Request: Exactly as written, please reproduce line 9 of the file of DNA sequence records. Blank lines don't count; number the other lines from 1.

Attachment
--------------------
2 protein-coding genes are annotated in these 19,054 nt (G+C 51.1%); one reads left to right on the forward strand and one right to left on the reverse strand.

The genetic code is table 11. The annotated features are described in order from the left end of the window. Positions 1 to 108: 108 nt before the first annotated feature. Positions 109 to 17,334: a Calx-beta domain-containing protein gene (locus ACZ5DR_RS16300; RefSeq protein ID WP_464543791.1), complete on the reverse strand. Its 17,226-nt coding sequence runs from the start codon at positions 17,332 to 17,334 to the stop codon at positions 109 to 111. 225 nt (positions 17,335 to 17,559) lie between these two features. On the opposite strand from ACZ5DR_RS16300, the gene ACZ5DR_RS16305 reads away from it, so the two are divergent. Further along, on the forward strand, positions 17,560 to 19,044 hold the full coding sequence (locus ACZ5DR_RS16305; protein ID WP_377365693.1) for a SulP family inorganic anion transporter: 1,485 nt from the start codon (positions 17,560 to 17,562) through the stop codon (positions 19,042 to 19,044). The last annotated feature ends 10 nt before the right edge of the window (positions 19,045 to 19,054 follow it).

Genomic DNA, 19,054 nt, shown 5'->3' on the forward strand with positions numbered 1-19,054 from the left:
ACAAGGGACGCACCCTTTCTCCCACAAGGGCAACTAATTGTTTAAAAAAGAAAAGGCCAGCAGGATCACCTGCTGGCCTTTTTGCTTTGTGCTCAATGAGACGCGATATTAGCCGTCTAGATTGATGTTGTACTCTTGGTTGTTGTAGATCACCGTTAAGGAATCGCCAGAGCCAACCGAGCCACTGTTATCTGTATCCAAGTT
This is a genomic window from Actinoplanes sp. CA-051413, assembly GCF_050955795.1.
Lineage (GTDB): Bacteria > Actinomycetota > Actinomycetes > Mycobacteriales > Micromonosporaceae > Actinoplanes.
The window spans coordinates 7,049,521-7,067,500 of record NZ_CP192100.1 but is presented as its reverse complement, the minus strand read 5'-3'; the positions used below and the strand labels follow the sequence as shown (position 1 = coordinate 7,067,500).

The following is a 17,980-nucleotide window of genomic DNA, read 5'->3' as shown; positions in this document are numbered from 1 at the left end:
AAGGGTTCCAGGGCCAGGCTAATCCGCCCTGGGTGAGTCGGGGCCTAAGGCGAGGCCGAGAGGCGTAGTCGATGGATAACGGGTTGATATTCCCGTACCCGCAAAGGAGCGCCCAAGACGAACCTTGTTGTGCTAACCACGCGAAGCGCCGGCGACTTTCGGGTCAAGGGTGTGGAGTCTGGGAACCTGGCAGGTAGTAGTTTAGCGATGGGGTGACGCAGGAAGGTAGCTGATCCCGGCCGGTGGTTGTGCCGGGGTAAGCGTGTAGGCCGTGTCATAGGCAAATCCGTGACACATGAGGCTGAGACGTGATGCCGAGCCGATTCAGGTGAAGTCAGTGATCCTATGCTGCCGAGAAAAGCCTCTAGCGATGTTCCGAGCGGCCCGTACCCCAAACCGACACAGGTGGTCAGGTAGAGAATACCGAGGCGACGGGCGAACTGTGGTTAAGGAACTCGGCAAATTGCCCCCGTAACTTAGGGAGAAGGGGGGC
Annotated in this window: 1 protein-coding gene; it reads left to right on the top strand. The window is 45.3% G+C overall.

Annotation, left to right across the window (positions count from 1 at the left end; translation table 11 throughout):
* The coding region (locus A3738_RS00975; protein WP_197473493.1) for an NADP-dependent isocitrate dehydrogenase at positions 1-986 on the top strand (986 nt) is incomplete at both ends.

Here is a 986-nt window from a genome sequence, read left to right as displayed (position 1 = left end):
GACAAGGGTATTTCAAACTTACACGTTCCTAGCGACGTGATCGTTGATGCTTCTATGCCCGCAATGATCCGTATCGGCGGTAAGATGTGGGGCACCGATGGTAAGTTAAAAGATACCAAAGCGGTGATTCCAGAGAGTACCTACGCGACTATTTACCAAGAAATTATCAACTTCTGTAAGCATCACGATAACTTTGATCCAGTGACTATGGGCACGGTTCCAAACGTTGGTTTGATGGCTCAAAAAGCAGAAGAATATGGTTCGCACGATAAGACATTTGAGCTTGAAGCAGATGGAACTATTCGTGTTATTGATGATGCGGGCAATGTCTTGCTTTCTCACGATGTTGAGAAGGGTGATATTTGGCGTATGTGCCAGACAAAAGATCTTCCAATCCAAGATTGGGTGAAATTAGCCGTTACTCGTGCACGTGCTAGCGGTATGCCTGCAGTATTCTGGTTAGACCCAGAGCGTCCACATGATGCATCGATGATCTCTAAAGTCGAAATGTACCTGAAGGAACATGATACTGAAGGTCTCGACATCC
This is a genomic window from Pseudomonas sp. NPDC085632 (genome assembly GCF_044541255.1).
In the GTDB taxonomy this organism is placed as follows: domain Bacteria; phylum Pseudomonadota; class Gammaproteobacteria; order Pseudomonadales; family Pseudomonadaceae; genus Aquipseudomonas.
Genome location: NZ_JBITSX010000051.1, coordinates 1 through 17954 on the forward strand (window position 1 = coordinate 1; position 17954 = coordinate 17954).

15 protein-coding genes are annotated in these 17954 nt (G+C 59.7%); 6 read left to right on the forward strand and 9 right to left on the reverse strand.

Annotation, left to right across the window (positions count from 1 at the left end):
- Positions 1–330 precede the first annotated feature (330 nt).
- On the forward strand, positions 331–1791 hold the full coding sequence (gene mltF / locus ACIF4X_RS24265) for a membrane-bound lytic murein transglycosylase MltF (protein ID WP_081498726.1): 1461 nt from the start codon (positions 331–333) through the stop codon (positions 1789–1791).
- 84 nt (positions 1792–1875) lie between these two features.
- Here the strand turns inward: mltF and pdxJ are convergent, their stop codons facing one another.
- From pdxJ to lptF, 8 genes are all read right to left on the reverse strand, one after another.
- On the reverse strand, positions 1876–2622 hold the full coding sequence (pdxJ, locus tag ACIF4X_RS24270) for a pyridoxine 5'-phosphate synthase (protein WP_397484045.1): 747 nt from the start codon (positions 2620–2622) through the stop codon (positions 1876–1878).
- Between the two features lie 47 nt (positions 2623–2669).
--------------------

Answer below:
AAGGGTTCCAGGGCCAGGCTAATCCGCCCTGGGTGAGTCGGGGCCTAAGGCGAGGCCGAGAGGCGTAGTCGATGGATAACGGGTTGATATTCCCGTACCCGCAAAGGAGCGCCCAAGACGAACCTTGTTGTGCTAACCACGCGAAGCGCCGGCGACTTTCGGGTCAAGGGTGTGGAGTCTGGGAACCTGGCAGGTAGTAGTTTAGCGATGGGGTGACGCAGGAAGGTAGCTGATCCCGGCCGGTGGTTGTGCCGGGGTAAGCGTGTAGGCCGTGTCATAGGCAAATCCGTGACACATGAGGCTGAGACGTGATGCCGAGCCGATTCAGGTGAAGTCAGTGATCCTATGCTGCCGAGAAAAGCCTCTAGCGATGTTCCGAGCGGCCCGTACCCCAAACCGACACAGGTGGTCAGGTAGAGAATACCGAGGCGACGGGCGAACTGTGGTTAAGGAACTCGGCAAATTGCCCCCGTAACTTAGGGAGAAGGGGGGC